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Re: Property Names, was Re: Automotive, EXIF, Property-Values

From: Holger Knublauch <holger@topquadrant.com>
Date: Fri, 19 Dec 2014 09:34:21 +1000
Message-ID: <5493647D.20408@topquadrant.com>
To: public-vocabs@w3.org

On 12/19/14, 12:33 AM, Kingsley Idehen wrote:
> On 12/17/14 10:06 PM, Holger Knublauch wrote:
>> On 12/18/2014 12:15, Young,Jeff (OR) wrote:
>>> I'll give it a shot.
>>> Humans are great at intuition, but suck at probabilities. Conversely 
>>> computers are great at probabilities, but suck at intuition.
>>> Schema.org is currently targeted at the middle. If I (as a human) 
>>> use the term http://schema.org/publisher, the "inference" (by a 
>>> machine) is that the object is a schema:Organization, but only 
>>> probabilistically. Some creative works are "published" by people. 
>>> It's a trivial example, but it help illustrate why 
>>> schema:rangeIncludes is more useful and interesting than rdfs:range. 
>>> It provides a open-world mechanism for the data consumer (aided by 
>>> computers but summarily judged by humans) to learn about other 
>>> possibilities.
>> I think we are talking about different things here. I am not 
>> comparing schema:rangeIncludes with rdfs:range, but with the 
>> class-centric definition that I suggested below. The class-centric 
>> approach is more flexible (for machines) than rangeIncludes, and can 
>> easily also be used to produce things like UML diagrams that are 
>> intuitive to understand by humans.
>> Holger 
> Will the following syntax:
> schema:MedicalEntity
>     a rdfs:Class ;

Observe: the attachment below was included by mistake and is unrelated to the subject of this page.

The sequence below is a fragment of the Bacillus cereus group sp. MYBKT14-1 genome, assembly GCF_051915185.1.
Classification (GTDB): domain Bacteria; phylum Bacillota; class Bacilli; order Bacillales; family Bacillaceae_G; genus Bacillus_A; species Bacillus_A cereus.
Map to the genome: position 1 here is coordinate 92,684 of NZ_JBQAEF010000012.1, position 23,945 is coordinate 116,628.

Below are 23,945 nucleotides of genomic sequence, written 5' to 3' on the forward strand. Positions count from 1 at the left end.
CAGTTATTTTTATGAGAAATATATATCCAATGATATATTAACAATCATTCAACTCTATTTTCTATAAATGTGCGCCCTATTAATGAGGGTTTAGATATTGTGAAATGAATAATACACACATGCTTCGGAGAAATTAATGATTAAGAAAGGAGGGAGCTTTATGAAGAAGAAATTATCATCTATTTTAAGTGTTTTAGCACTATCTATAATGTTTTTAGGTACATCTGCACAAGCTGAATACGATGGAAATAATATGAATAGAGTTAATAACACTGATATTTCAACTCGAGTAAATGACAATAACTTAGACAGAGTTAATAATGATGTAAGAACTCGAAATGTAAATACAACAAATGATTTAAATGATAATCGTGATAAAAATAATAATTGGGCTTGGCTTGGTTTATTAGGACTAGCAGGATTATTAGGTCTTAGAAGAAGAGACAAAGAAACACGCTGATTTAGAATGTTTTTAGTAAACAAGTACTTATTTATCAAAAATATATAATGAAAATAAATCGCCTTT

>     rdfs:subClassOf schema:Thing ;
>     :property [
>         :predicate schema:code ;
>         :valueType schema:MedicalCode ;
>         rdfs:label "code" ;
>         rdfs:comment "A medical code for the entity, taken from a 
> controlled vocabulary or ontology such as ICD-9, DiseasesDB, MeSH, 
> SNOMED-CT, RxNorm, etc." ;
>     ] ; ...

Let me try to rephrase what this means in prose: The property 
schema:code is potentially relevant for all instances of 
schema:MedicalEntity (and its subclasses). When used for such instances, 
all values of the property schema:code are expected to have type 
schema:MedicalCode (or a subclass of it). User interfaces displaying 
instances of MedicalEntity should use the provided label and comment 
when talking about schema:code. The comment also doubles as a 
description for API documentation etc. The constraint does not narrow 
down the expected number of values (cardinality) - that would be done 
via :minCount and :maxCount. Instances of the class may have many other 
properties, and there is no limit on using other properties that are not 
explicitly enumerated via :property.

> Equate to the following, semantically (represented using "is  of" 
> syntax sugar)?
> schema:MedicalEntity
> a rdfs:Class ;
> rdfs:subClassOf schema:Thing ;
> is schema:domainincludes of
>                                             schema:code,
>                                             schema:MedicalCode,
>                                             rdfs:label "code",
>                                             rdfs:comment .

Something feels missing above (did some characters disappear?), but yes 
:property is comparable to the inverse of schema:domainIncludes, only 
that it uses a (blank) node to collect various characteristics of the 
property and thus carries more information than domainIncludes. In fact 
it also includes rangeIncludes and many other things.

> I am hoping the shapes related syntax sugar is distinct from actual 
> underlying semantics.
The proposed syntax above has formal semantics, backed by SPARQL queries 
(e.g. using COUNT for the cardinality checks). (In terms of SPIN, 
:property is just a sub-property of spin:constraint, and the bnode is a 
SPIN template call.)

Received on Thursday, 18 December 2014 23:34:55 UTC

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